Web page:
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Wednesday, March 31, 2010


I just started buying unfamiliar greens in my local produce store. It was recommended by one of the buyers and I decided to try it. Curious about what I have been juicing and putting in my body, this is what I found!

It turns out the name is Dandelion, Yes, that common yellow flower that’s a cute weed for some and a nuisance for others. I could not believe it! The leaves are very nutritious and good for you. The taste may be a little too bitter as we are so used to eating salty or sweet comfortable foods. To offset the taste, I just add some orange or grapefruit juice.

You can find a great article about the plant here:  Here is an excerpt from it:
“The leaves are more nutritious than anything you can buy. They're higher in beta-carotene than carrots. The iron and calcium content is phenomenal, greater than spinach. You also get vitamins B-1, B-2, B-5, B-6, B-12, C, E, P, and D, biotin, inositol, potassium, phosphorus, magnesium, and zinc by using a tasty, free vegetable that grows on virtually every lawn. The root contains the sugar inulin, plus many medicinal substances.
Dandelion root is one of the safest and most popular herbal remedies. The specific name, officinale, means that it's used medicinally. The decoction is a traditional tonic. Itís supposed to strengthen the entire body, especially the liver and gallbladder, where it promotes the flow of bile, reduces inflammation of the bile duct, and helps get rid of gall stones. This is due to its taraxacin. Itís good for chronic hepatitis, it reduces liver swelling and jaundice, and it helps indigestion caused by insufficient bile. Don't use it with irritable stomach or bowel, or if you have an acute inflammation.”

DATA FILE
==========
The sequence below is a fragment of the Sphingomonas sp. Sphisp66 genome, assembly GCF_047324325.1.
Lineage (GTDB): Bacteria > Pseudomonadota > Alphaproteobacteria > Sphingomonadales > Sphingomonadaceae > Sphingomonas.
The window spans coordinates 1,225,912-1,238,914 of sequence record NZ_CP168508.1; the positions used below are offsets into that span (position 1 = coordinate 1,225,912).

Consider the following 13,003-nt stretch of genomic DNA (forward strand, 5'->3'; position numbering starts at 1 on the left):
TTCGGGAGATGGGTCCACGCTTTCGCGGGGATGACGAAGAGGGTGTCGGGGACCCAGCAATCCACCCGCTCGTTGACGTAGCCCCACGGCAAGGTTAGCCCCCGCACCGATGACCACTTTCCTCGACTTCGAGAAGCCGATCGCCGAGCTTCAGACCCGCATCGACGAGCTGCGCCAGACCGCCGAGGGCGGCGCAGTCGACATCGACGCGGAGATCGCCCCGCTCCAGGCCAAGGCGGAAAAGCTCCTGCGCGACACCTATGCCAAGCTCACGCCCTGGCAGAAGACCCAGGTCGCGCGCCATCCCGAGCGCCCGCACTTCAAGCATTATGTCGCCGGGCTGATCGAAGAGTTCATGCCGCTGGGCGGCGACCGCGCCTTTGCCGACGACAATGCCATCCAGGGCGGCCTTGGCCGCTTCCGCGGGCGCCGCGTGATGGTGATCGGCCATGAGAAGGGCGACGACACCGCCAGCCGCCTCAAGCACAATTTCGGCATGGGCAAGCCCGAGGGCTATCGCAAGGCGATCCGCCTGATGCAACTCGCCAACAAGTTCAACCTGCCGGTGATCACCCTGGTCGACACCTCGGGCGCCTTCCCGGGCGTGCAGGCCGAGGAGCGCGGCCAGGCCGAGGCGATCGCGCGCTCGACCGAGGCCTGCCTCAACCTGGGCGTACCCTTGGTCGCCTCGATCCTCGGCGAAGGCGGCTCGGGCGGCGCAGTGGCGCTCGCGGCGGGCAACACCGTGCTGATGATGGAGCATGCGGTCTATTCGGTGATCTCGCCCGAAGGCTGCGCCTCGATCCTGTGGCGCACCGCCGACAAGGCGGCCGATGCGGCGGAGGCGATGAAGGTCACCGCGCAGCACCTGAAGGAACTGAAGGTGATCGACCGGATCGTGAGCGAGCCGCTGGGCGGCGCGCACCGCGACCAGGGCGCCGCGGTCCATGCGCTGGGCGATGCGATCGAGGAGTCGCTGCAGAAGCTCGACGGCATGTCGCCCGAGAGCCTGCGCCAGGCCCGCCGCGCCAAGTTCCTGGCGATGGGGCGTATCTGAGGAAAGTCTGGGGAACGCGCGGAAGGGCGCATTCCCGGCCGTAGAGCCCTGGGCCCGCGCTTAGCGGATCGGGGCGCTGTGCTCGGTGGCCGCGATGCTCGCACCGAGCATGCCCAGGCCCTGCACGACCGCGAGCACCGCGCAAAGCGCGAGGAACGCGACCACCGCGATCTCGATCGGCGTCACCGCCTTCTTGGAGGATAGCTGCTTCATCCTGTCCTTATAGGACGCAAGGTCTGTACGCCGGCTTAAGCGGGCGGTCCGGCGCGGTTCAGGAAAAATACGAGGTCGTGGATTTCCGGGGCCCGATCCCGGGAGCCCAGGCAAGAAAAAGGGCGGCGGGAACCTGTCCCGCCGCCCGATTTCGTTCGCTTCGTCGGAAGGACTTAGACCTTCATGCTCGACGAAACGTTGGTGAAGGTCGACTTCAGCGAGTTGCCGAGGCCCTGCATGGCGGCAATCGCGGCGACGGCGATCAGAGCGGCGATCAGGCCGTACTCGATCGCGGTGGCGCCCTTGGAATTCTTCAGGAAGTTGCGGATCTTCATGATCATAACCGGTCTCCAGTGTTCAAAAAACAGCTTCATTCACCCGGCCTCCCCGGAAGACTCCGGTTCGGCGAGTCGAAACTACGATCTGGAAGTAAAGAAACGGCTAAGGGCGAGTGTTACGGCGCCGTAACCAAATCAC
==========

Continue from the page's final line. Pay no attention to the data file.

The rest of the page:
Dandelions are also good for the bladder, spleen, pancreas, stomach and intestines. It is recommended for stressed-out, internally sluggish, and sedentary people. Anyone who's a victim of excessive fat, white flour, and concentrated sweeteners could benefit from a daily cup of dandelion tea.

Dandelion rootís inulin is a sugar that doesn't elicit the rapid production of insulin, as refined sugars do. It helps mature-onset diabetes, and is used as part of a holistic regime for hypoglycemia (low blood sugar).”

“They (dandelions) contain 7,000 units of Vitamin A per oz: lettuce contains 1,200 units and carrots contain 1,275 units so the dandelion leaves really pack a punch!. They are also an excellent source of Vitamins B, C and G.” (Source:

There are so many greens to learn about and I am in the early stages. If you know of a green that you like, please write a name of it in the comments section so all the readers can learn from our personal experience.

Dandelion Nutritional Facts:

100 edible grams of dandelion leaves, which is about 3 1/2  oz or nearly 1/4 pound, yields the following nutrients: 
300 mg. calcium,
66 mg. phosphorus,
3.1 mg. iron,
397 mg. potassium, 
14,000 I.U. vitamin A,
trace amunts of some B-complex vitamins, 
and 35 mg. vitamin C. 
It is also high in magnesium.

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